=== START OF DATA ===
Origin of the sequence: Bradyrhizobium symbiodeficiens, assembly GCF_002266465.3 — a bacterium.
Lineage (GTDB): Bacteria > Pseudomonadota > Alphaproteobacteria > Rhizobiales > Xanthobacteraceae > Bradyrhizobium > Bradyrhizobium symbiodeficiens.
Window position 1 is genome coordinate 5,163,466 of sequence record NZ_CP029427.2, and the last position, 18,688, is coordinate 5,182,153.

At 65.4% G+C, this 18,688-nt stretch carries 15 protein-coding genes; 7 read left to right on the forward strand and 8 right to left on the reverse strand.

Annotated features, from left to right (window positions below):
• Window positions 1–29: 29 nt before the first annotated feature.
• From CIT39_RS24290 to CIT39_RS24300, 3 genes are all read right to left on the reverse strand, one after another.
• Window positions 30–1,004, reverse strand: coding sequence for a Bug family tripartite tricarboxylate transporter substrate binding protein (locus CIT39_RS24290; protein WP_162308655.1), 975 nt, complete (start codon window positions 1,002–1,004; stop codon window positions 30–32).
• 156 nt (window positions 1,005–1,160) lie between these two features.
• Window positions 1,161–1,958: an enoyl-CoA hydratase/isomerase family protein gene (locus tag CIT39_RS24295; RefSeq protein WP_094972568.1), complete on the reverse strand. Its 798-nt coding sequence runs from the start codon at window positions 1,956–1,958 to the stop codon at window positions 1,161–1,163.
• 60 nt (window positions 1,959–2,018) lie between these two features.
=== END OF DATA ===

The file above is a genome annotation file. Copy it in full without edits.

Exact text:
Origin of the sequence: Bradyrhizobium symbiodeficiens, assembly GCF_002266465.3 — a bacterium.
Lineage (GTDB): Bacteria > Pseudomonadota > Alphaproteobacteria > Rhizobiales > Xanthobacteraceae > Bradyrhizobium > Bradyrhizobium symbiodeficiens.
Window position 1 is genome coordinate 5,163,466 of sequence record NZ_CP029427.2, and the last position, 18,688, is coordinate 5,182,153.

At 65.4% G+C, this 18,688-nt stretch carries 15 protein-coding genes; 7 read left to right on the forward strand and 8 right to left on the reverse strand.

Annotated features, from left to right (window positions below):
• Window positions 1–29: 29 nt before the first annotated feature.
• From CIT39_RS24290 to CIT39_RS24300, 3 genes are all read right to left on the reverse strand, one after another.
• Window positions 30–1,004, reverse strand: coding sequence for a Bug family tripartite tricarboxylate transporter substrate binding protein (locus CIT39_RS24290; protein WP_162308655.1), 975 nt, complete (start codon window positions 1,002–1,004; stop codon window positions 30–32).
• 156 nt (window positions 1,005–1,160) lie between these two features.
• Window positions 1,161–1,958: an enoyl-CoA hydratase/isomerase family protein gene (locus tag CIT39_RS24295; RefSeq protein WP_094972568.1), complete on the reverse strand. Its 798-nt coding sequence runs from the start codon at window positions 1,956–1,958 to the stop codon at window positions 1,161–1,163.
• 60 nt (window positions 1,959–2,018) lie between these two features.